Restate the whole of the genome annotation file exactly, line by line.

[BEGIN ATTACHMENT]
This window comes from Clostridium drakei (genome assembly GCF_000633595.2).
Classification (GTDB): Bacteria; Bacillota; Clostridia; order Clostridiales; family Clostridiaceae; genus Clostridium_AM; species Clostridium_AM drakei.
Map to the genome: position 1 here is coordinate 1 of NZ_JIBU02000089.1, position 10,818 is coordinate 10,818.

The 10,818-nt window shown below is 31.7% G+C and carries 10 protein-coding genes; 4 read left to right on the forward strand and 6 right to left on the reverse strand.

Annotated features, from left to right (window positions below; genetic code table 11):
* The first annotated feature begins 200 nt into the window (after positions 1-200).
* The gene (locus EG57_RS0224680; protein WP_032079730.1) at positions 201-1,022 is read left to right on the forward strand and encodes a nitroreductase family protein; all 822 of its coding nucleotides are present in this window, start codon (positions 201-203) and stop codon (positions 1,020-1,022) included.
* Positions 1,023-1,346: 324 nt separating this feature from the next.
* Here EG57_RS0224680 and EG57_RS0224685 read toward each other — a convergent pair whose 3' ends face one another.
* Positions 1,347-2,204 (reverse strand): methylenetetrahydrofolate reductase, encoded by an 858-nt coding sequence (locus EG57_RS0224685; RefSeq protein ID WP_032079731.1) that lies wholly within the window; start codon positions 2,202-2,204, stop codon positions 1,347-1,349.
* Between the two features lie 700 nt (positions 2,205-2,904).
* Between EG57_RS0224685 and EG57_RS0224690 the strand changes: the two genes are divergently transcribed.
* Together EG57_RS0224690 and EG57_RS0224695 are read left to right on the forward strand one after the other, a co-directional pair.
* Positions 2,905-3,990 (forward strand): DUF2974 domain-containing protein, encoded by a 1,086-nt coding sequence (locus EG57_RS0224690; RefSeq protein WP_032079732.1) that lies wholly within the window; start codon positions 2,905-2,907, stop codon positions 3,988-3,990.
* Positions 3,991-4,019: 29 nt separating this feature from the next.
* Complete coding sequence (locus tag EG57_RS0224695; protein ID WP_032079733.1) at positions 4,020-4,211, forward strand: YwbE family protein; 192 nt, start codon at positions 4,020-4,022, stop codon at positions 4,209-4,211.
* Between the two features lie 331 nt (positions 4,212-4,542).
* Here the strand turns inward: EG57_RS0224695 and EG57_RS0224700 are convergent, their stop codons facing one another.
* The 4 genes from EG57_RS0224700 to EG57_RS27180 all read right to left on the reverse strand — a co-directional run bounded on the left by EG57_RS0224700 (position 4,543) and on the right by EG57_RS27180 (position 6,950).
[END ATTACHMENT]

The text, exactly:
This window comes from Clostridium drakei (genome assembly GCF_000633595.2).
Classification (GTDB): Bacteria; Bacillota; Clostridia; order Clostridiales; family Clostridiaceae; genus Clostridium_AM; species Clostridium_AM drakei.
Map to the genome: position 1 here is coordinate 1 of NZ_JIBU02000089.1, position 10,818 is coordinate 10,818.

The 10,818-nt window shown below is 31.7% G+C and carries 10 protein-coding genes; 4 read left to right on the forward strand and 6 right to left on the reverse strand.

Annotated features, from left to right (window positions below; genetic code table 11):
* The first annotated feature begins 200 nt into the window (after positions 1-200).
* The gene (locus EG57_RS0224680; protein WP_032079730.1) at positions 201-1,022 is read left to right on the forward strand and encodes a nitroreductase family protein; all 822 of its coding nucleotides are present in this window, start codon (positions 201-203) and stop codon (positions 1,020-1,022) included.
* Positions 1,023-1,346: 324 nt separating this feature from the next.
* Here EG57_RS0224680 and EG57_RS0224685 read toward each other — a convergent pair whose 3' ends face one another.
* Positions 1,347-2,204 (reverse strand): methylenetetrahydrofolate reductase, encoded by an 858-nt coding sequence (locus EG57_RS0224685; RefSeq protein ID WP_032079731.1) that lies wholly within the window; start codon positions 2,202-2,204, stop codon positions 1,347-1,349.
* Between the two features lie 700 nt (positions 2,205-2,904).
* Between EG57_RS0224685 and EG57_RS0224690 the strand changes: the two genes are divergently transcribed.
* Together EG57_RS0224690 and EG57_RS0224695 are read left to right on the forward strand one after the other, a co-directional pair.
* Positions 2,905-3,990 (forward strand): DUF2974 domain-containing protein, encoded by a 1,086-nt coding sequence (locus EG57_RS0224690; RefSeq protein WP_032079732.1) that lies wholly within the window; start codon positions 2,905-2,907, stop codon positions 3,988-3,990.
* Positions 3,991-4,019: 29 nt separating this feature from the next.
* Complete coding sequence (locus tag EG57_RS0224695; protein ID WP_032079733.1) at positions 4,020-4,211, forward strand: YwbE family protein; 192 nt, start codon at positions 4,020-4,022, stop codon at positions 4,209-4,211.
* Between the two features lie 331 nt (positions 4,212-4,542).
* Here the strand turns inward: EG57_RS0224695 and EG57_RS0224700 are convergent, their stop codons facing one another.
* The 4 genes from EG57_RS0224700 to EG57_RS27180 all read right to left on the reverse strand — a co-directional run bounded on the left by EG57_RS0224700 (position 4,543) and on the right by EG57_RS27180 (position 6,950).